Covering the Bases: Game 42

0516McAFinal: A’s 11, Indians 1

FIRST: Cleveland’s rotation has had better days than Friday.

The evening began with the news that the Indians had understandably demoted struggling starter Danny  Salazar to Triple-A. The night ended with a lopsided loss carved from a clunker of an outing from Zach McAllister.

What was so perplexing about McAllister’s night was the brilliant manner in which it began. The righty set down Coco Crisp, John Jaso and Josh Donaldson in order to open the game, striking each of them out and throwing 11 of his first 16 pitches for strikes.

“Boy, the first inning, he came out really good,” Indians manager Terry Francona said. “He threw some of his better breaking balls that we’ve seen. He kind of had some power to it.”

And then in the second inning…

Well, let’s just say that the swiftness with which McAllister fell apart was historic. According to research through’s Play Index, it marked the first time in the past 100 years of baseball that a Major League starter struck out the side in order in the first before allowing at least eight runs in the second, among pitchers with no more than two innings logged.

In 1.1 innings of work, McAllister was charged with eight runs on five hits with three walks, three strikeouts and two home runs. He ended with 54 pitches, including 29 strikes.

As our friends over at pointed out, McAllister’s performance netted a negative game score (-4). That made it only the sixth negative game score by an Indians pitcher, dating back to at least 1914. That list includes Charles Nagy (-1 on Aug. 14, 1998), Bob Feller (-15 on Aug. 26, 1938), Oral Hildebrand (-4 on July 14, 1935), Johnny Miljus (-26 on July 25, 1929) and Joe Shaute (-1 on June 16, 1925).

McAllister’s was only the ninth game score of -4 or worse with no more than 1.1 innings logged in the past 100 years of box scores. The last such occurrence was on Aug. 17, 2008, when Brian Bannister accomplished that dubious feat for Kansas City.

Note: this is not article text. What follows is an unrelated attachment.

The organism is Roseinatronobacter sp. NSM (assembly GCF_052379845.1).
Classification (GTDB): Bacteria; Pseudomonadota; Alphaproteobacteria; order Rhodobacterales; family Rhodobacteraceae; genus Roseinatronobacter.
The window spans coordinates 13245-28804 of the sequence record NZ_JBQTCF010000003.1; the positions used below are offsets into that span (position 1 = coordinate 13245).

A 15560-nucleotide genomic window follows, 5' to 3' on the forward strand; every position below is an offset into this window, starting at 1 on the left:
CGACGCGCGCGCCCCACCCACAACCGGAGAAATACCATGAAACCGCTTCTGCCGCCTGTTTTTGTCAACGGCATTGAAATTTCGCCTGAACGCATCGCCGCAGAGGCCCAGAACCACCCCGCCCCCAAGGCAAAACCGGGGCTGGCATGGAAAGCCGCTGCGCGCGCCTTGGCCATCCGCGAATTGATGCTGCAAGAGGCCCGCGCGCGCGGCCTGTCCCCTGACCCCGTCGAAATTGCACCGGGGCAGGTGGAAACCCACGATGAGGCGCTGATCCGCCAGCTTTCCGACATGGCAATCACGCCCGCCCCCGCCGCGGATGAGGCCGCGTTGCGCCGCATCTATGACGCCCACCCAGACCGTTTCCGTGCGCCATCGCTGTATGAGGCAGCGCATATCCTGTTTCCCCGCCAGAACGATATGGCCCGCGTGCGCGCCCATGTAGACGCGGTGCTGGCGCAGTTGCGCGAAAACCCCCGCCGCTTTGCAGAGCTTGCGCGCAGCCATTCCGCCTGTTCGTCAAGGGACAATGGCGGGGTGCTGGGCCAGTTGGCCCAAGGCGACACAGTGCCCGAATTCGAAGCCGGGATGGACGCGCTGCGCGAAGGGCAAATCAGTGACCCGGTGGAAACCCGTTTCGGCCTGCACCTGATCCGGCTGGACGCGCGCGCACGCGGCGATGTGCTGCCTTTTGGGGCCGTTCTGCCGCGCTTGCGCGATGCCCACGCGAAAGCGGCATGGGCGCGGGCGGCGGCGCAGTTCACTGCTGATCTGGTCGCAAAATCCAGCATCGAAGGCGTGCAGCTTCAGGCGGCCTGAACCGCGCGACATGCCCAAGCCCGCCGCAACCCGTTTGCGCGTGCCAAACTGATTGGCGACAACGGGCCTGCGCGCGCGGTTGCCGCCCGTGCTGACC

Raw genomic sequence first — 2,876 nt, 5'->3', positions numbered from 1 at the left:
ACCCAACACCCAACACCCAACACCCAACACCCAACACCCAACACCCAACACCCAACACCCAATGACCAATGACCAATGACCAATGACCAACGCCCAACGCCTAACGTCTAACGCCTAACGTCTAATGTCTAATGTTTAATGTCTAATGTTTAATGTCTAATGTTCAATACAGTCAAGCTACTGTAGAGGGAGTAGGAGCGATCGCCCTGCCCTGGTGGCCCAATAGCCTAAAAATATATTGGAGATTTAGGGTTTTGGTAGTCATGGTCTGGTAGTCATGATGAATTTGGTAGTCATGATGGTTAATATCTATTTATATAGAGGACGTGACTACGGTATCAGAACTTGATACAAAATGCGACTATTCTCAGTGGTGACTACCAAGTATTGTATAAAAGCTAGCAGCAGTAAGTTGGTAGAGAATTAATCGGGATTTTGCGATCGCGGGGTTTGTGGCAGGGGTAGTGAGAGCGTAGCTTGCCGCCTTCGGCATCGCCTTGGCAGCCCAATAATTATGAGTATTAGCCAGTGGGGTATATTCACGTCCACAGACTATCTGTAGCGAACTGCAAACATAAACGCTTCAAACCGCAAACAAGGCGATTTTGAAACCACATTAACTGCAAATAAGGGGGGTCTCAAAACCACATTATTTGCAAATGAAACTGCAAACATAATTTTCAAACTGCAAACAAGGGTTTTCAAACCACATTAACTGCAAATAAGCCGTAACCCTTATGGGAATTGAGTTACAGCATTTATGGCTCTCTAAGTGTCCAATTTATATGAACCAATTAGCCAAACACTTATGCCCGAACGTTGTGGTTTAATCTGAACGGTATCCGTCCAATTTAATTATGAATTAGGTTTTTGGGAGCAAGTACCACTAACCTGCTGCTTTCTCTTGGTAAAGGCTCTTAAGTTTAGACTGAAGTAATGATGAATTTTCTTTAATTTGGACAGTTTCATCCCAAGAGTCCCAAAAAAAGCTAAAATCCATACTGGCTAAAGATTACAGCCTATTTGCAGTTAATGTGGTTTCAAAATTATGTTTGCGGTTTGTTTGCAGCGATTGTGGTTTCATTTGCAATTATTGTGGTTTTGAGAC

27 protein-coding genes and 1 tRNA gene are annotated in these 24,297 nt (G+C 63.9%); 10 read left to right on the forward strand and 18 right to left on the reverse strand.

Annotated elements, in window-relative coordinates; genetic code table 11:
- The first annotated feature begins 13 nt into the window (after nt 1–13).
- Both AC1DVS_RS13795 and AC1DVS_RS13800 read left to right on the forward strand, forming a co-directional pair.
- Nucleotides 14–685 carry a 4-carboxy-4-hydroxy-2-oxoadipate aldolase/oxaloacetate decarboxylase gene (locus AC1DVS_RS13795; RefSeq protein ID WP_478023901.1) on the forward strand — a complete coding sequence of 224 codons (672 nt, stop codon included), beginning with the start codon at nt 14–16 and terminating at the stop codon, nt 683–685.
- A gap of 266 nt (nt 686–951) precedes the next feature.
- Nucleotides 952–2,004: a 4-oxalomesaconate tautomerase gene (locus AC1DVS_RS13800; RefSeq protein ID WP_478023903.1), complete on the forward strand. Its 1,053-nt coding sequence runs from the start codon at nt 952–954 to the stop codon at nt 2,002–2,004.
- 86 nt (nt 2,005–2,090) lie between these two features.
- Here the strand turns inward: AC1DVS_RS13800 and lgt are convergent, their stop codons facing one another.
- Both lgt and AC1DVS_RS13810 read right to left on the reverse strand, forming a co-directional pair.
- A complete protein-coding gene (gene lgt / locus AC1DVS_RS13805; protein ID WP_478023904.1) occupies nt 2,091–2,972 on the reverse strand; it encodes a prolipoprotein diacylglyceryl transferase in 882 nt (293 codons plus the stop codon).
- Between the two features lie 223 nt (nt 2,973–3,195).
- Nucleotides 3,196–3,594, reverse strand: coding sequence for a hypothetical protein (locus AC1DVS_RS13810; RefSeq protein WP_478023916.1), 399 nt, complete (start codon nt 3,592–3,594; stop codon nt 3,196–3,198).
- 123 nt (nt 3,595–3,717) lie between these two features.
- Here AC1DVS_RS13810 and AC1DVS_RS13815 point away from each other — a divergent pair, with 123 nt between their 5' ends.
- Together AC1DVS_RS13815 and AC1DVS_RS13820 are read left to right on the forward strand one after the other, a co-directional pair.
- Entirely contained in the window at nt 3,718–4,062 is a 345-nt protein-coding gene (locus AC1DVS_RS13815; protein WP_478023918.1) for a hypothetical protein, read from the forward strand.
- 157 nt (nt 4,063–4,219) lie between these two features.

The second inning went as follows: double (Brandon Moss), single (Yoenis Cespedes), RBI single (Jed Lowrie), walk (Derek Norris), grand slam (Josh Reddick), groundout (Eric Sogard), walk (Crisp), walk (Jaso), three-run homer (Donaldson).

“In the second inning of a game,” Francona said, “you want to give a guy a chance to get through it. Maybe he can gather himself. Even if you go four [innings], you’re not into your bullpen in your second inning. But, it just wasn’t happening.”

With that loss, McAllister’s season ERA ballooned from 3.89 to 5.36. The righty is now 0-4 with an 8.72 ERA in his last five starts (all five were losses for the Indians). In that span, he has 24 strikeouts and 10 walks with a .303 (27-for-89) opponents’ average. The eight runs on Friday certainly skews things there, but it’s still a dramatic drop-off from his first four starts of the year. In that time period, he went 3-0 with a 2.28 ERA and .233 (21-for-90) opponents’ average. Cleveland won all four games and he had 17 strikeouts and seven walks.

“I know I haven’t pitched my best,” McAllister said. “Obviously, you’re going to have some peaks and valleys. Right now, I’m down, as far as the way I’ve been pitching lately. I know I’ve got to get back up to that middle ground and pitch better.”